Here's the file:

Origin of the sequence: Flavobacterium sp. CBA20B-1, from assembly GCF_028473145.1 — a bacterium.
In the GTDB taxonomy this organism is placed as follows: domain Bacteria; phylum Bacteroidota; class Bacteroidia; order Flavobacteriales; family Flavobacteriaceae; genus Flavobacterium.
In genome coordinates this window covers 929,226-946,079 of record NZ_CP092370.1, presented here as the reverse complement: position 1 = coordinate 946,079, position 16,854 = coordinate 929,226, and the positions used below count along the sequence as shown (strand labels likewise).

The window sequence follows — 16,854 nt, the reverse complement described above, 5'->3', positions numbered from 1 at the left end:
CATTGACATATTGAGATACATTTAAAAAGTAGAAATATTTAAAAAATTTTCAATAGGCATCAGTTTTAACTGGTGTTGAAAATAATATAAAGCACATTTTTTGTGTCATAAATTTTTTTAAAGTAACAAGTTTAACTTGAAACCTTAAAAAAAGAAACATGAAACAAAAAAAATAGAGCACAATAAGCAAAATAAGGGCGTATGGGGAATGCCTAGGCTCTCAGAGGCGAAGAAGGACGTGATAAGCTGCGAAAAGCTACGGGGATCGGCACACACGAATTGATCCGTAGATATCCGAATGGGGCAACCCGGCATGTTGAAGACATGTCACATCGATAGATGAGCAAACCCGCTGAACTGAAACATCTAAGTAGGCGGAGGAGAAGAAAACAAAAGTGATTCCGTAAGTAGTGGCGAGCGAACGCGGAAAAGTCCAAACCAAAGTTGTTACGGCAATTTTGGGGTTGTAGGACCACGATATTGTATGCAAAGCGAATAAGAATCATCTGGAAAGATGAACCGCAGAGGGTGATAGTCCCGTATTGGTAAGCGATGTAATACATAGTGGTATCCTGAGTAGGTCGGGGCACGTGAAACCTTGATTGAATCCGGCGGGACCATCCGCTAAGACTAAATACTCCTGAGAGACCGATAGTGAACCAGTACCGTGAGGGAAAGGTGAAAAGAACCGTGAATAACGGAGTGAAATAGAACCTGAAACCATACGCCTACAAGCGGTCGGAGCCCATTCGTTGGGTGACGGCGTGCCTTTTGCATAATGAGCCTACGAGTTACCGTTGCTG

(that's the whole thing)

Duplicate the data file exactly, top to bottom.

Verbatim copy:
Origin of the sequence: Flavobacterium sp. CBA20B-1, from assembly GCF_028473145.1 — a bacterium.
In the GTDB taxonomy this organism is placed as follows: domain Bacteria; phylum Bacteroidota; class Bacteroidia; order Flavobacteriales; family Flavobacteriaceae; genus Flavobacterium.
In genome coordinates this window covers 929,226-946,079 of record NZ_CP092370.1, presented here as the reverse complement: position 1 = coordinate 946,079, position 16,854 = coordinate 929,226, and the positions used below count along the sequence as shown (strand labels likewise).

The window sequence follows — 16,854 nt, the reverse complement described above, 5'->3', positions numbered from 1 at the left end:
CATTGACATATTGAGATACATTTAAAAAGTAGAAATATTTAAAAAATTTTCAATAGGCATCAGTTTTAACTGGTGTTGAAAATAATATAAAGCACATTTTTTGTGTCATAAATTTTTTTAAAGTAACAAGTTTAACTTGAAACCTTAAAAAAAGAAACATGAAACAAAAAAAATAGAGCACAATAAGCAAAATAAGGGCGTATGGGGAATGCCTAGGCTCTCAGAGGCGAAGAAGGACGTGATAAGCTGCGAAAAGCTACGGGGATCGGCACACACGAATTGATCCGTAGATATCCGAATGGGGCAACCCGGCATGTTGAAGACATGTCACATCGATAGATGAGCAAACCCGCTGAACTGAAACATCTAAGTAGGCGGAGGAGAAGAAAACAAAAGTGATTCCGTAAGTAGTGGCGAGCGAACGCGGAAAAGTCCAAACCAAAGTTGTTACGGCAATTTTGGGGTTGTAGGACCACGATATTGTATGCAAAGCGAATAAGAATCATCTGGAAAGATGAACCGCAGAGGGTGATAGTCCCGTATTGGTAAGCGATGTAATACATAGTGGTATCCTGAGTAGGTCGGGGCACGTGAAACCTTGATTGAATCCGGCGGGACCATCCGCTAAGACTAAATACTCCTGAGAGACCGATAGTGAACCAGTACCGTGAGGGAAAGGTGAAAAGAACCGTGAATAACGGAGTGAAATAGAACCTGAAACCATACGCCTACAAGCGGTCGGAGCCCATTCGTTGGGTGACGGCGTGCCTTTTGCATAATGAGCCTACGAGTTACCGTTGCTG